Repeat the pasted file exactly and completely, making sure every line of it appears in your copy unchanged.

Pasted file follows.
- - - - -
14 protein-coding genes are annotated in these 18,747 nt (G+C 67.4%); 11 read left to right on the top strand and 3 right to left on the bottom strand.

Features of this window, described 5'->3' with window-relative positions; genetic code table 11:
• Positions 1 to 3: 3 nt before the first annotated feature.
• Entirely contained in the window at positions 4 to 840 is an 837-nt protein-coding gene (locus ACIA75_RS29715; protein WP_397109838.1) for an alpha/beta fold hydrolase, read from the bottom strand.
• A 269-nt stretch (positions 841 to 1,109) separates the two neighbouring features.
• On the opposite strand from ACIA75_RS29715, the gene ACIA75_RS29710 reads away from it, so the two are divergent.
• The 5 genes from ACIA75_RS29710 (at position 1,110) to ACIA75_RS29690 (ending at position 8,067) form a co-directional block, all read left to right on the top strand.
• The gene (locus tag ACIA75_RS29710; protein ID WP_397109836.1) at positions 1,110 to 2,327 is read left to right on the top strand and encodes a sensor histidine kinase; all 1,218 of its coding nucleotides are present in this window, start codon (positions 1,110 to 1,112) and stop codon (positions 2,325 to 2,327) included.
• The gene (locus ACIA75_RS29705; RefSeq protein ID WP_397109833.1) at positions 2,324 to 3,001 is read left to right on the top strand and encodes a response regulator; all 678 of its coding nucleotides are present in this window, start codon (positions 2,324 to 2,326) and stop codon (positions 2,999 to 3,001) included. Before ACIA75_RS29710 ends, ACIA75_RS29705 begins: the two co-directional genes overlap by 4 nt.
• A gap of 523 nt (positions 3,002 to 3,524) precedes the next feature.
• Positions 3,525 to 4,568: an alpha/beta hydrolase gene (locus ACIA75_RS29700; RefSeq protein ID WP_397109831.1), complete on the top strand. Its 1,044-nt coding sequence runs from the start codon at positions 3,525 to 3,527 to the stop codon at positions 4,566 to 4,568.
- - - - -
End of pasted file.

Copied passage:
14 protein-coding genes are annotated in these 18,747 nt (G+C 67.4%); 11 read left to right on the top strand and 3 right to left on the bottom strand.

Features of this window, described 5'->3' with window-relative positions; genetic code table 11:
• Positions 1 to 3: 3 nt before the first annotated feature.
• Entirely contained in the window at positions 4 to 840 is an 837-nt protein-coding gene (locus ACIA75_RS29715; protein WP_397109838.1) for an alpha/beta fold hydrolase, read from the bottom strand.
• A 269-nt stretch (positions 841 to 1,109) separates the two neighbouring features.
• On the opposite strand from ACIA75_RS29715, the gene ACIA75_RS29710 reads away from it, so the two are divergent.
• The 5 genes from ACIA75_RS29710 (at position 1,110) to ACIA75_RS29690 (ending at position 8,067) form a co-directional block, all read left to right on the top strand.
• The gene (locus tag ACIA75_RS29710; protein ID WP_397109836.1) at positions 1,110 to 2,327 is read left to right on the top strand and encodes a sensor histidine kinase; all 1,218 of its coding nucleotides are present in this window, start codon (positions 1,110 to 1,112) and stop codon (positions 2,325 to 2,327) included.
• The gene (locus ACIA75_RS29705; RefSeq protein ID WP_397109833.1) at positions 2,324 to 3,001 is read left to right on the top strand and encodes a response regulator; all 678 of its coding nucleotides are present in this window, start codon (positions 2,324 to 2,326) and stop codon (positions 2,999 to 3,001) included. Before ACIA75_RS29710 ends, ACIA75_RS29705 begins: the two co-directional genes overlap by 4 nt.
• A gap of 523 nt (positions 3,002 to 3,524) precedes the next feature.
• Positions 3,525 to 4,568: an alpha/beta hydrolase gene (locus ACIA75_RS29700; RefSeq protein ID WP_397109831.1), complete on the top strand. Its 1,044-nt coding sequence runs from the start codon at positions 3,525 to 3,527 to the stop codon at positions 4,566 to 4,568.